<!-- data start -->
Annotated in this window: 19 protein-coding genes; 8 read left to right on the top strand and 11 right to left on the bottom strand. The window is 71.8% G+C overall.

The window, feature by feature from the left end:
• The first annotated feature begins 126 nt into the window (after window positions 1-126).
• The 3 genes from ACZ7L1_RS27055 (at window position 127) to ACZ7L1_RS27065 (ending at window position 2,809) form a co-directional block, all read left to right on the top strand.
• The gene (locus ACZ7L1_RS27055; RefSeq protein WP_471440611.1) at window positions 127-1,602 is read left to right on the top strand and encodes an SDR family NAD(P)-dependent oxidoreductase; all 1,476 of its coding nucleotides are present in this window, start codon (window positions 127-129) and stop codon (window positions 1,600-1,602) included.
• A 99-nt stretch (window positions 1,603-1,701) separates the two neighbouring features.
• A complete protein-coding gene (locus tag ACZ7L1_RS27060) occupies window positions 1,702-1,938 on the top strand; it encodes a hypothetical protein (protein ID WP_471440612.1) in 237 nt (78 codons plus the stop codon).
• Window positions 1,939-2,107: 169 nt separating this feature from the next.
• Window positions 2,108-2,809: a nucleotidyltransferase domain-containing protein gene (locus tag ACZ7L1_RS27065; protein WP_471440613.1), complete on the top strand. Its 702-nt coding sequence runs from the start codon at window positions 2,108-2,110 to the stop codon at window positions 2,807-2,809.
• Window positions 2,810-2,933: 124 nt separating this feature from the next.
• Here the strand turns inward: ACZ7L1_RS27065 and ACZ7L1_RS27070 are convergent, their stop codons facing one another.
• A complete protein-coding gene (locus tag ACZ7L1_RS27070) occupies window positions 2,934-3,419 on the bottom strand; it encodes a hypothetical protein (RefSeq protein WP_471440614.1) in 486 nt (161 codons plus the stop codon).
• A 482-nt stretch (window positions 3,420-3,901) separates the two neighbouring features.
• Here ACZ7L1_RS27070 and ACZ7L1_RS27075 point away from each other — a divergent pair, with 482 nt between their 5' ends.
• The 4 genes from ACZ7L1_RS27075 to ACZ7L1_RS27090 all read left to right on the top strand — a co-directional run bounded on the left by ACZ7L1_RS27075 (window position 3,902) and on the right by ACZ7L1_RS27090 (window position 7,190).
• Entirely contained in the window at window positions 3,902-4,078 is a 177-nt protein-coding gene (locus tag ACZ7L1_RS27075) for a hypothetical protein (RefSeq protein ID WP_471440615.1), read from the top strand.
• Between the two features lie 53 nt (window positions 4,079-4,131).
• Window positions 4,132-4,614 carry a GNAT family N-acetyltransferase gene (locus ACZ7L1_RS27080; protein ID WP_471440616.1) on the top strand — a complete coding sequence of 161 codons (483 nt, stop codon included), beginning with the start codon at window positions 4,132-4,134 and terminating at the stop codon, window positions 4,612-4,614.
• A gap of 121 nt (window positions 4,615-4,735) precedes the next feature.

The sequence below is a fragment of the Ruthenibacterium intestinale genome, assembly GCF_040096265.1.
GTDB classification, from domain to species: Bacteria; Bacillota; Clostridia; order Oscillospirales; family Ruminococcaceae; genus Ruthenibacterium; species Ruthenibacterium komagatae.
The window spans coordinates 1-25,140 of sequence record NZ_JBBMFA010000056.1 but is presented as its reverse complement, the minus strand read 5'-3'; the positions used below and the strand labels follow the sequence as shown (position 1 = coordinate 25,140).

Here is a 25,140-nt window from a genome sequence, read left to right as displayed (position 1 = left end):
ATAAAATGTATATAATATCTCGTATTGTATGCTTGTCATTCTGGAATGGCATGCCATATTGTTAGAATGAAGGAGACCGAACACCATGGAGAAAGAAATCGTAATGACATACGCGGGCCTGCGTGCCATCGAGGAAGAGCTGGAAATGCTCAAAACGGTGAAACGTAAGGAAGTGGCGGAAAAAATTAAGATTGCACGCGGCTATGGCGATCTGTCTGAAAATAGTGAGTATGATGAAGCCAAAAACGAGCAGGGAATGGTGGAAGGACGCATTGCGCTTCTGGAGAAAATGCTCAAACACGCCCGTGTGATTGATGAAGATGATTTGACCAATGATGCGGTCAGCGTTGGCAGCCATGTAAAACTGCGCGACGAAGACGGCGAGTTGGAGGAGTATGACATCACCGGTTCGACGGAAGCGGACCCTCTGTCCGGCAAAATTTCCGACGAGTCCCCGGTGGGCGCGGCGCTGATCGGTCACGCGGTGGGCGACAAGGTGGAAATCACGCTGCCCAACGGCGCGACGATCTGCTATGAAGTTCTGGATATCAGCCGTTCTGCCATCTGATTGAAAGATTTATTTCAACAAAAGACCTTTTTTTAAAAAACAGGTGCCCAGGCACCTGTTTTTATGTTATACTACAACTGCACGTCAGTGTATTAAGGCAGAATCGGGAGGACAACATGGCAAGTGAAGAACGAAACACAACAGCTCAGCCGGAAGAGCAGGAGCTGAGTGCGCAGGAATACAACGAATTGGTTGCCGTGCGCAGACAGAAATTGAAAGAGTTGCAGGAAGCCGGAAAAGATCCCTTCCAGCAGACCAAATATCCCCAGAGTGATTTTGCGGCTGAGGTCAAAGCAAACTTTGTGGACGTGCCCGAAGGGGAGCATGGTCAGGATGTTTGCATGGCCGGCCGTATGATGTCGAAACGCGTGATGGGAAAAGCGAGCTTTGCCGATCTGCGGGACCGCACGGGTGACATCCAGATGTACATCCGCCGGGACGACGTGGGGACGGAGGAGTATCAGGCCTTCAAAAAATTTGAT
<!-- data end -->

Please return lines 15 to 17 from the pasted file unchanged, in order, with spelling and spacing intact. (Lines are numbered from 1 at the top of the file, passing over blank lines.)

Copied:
• The 4 genes from ACZ7L1_RS27075 to ACZ7L1_RS27090 all read left to right on the top strand — a co-directional run bounded on the left by ACZ7L1_RS27075 (window position 3,902) and on the right by ACZ7L1_RS27090 (window position 7,190).
• Entirely contained in the window at window positions 3,902-4,078 is a 177-nt protein-coding gene (locus tag ACZ7L1_RS27075) for a hypothetical protein (RefSeq protein ID WP_471440615.1), read from the top strand.
• Between the two features lie 53 nt (window positions 4,079-4,131).